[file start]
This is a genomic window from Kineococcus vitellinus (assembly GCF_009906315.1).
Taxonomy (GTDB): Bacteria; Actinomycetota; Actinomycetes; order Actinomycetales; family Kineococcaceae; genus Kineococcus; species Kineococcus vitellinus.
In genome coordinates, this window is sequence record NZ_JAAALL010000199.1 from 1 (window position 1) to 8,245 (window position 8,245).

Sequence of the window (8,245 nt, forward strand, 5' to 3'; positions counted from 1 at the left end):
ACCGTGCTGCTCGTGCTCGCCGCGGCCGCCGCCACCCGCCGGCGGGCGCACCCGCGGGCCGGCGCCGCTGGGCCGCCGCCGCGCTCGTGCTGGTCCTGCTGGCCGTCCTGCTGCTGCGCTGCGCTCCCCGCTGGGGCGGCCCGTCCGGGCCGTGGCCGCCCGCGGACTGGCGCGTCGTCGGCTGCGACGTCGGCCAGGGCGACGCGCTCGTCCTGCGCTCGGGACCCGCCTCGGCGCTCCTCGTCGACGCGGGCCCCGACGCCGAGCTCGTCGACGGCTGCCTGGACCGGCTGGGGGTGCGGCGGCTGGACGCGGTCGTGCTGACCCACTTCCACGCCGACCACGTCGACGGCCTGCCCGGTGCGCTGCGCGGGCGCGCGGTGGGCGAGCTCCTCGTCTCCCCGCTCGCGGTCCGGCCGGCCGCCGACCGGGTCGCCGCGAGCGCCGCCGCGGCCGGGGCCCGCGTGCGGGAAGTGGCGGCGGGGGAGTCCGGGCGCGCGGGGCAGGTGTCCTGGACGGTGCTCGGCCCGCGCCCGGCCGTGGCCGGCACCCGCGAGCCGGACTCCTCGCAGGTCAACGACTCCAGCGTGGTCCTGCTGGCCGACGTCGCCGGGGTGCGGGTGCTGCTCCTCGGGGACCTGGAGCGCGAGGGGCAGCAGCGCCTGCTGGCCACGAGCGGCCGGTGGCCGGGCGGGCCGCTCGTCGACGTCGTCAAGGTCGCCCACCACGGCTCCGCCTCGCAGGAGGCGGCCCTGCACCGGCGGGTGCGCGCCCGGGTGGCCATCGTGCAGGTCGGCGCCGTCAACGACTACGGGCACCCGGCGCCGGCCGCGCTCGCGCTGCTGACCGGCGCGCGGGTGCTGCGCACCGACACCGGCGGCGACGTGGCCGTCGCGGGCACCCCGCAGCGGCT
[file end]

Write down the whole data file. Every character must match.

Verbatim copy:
This is a genomic window from Kineococcus vitellinus (assembly GCF_009906315.1).
Taxonomy (GTDB): Bacteria; Actinomycetota; Actinomycetes; order Actinomycetales; family Kineococcaceae; genus Kineococcus; species Kineococcus vitellinus.
In genome coordinates, this window is sequence record NZ_JAAALL010000199.1 from 1 (window position 1) to 8,245 (window position 8,245).

Sequence of the window (8,245 nt, forward strand, 5' to 3'; positions counted from 1 at the left end):
ACCGTGCTGCTCGTGCTCGCCGCGGCCGCCGCCACCCGCCGGCGGGCGCACCCGCGGGCCGGCGCCGCTGGGCCGCCGCCGCGCTCGTGCTGGTCCTGCTGGCCGTCCTGCTGCTGCGCTGCGCTCCCCGCTGGGGCGGCCCGTCCGGGCCGTGGCCGCCCGCGGACTGGCGCGTCGTCGGCTGCGACGTCGGCCAGGGCGACGCGCTCGTCCTGCGCTCGGGACCCGCCTCGGCGCTCCTCGTCGACGCGGGCCCCGACGCCGAGCTCGTCGACGGCTGCCTGGACCGGCTGGGGGTGCGGCGGCTGGACGCGGTCGTGCTGACCCACTTCCACGCCGACCACGTCGACGGCCTGCCCGGTGCGCTGCGCGGGCGCGCGGTGGGCGAGCTCCTCGTCTCCCCGCTCGCGGTCCGGCCGGCCGCCGACCGGGTCGCCGCGAGCGCCGCCGCGGCCGGGGCCCGCGTGCGGGAAGTGGCGGCGGGGGAGTCCGGGCGCGCGGGGCAGGTGTCCTGGACGGTGCTCGGCCCGCGCCCGGCCGTGGCCGGCACCCGCGAGCCGGACTCCTCGCAGGTCAACGACTCCAGCGTGGTCCTGCTGGCCGACGTCGCCGGGGTGCGGGTGCTGCTCCTCGGGGACCTGGAGCGCGAGGGGCAGCAGCGCCTGCTGGCCACGAGCGGCCGGTGGCCGGGCGGGCCGCTCGTCGACGTCGTCAAGGTCGCCCACCACGGCTCCGCCTCGCAGGAGGCGGCCCTGCACCGGCGGGTGCGCGCCCGGGTGGCCATCGTGCAGGTCGGCGCCGTCAACGACTACGGGCACCCGGCGCCGGCCGCGCTCGCGCTGCTGACCGGCGCGCGGGTGCTGCGCACCGACACCGGCGGCGACGTGGCCGTCGCGGGCACCCCGCAGCGGCT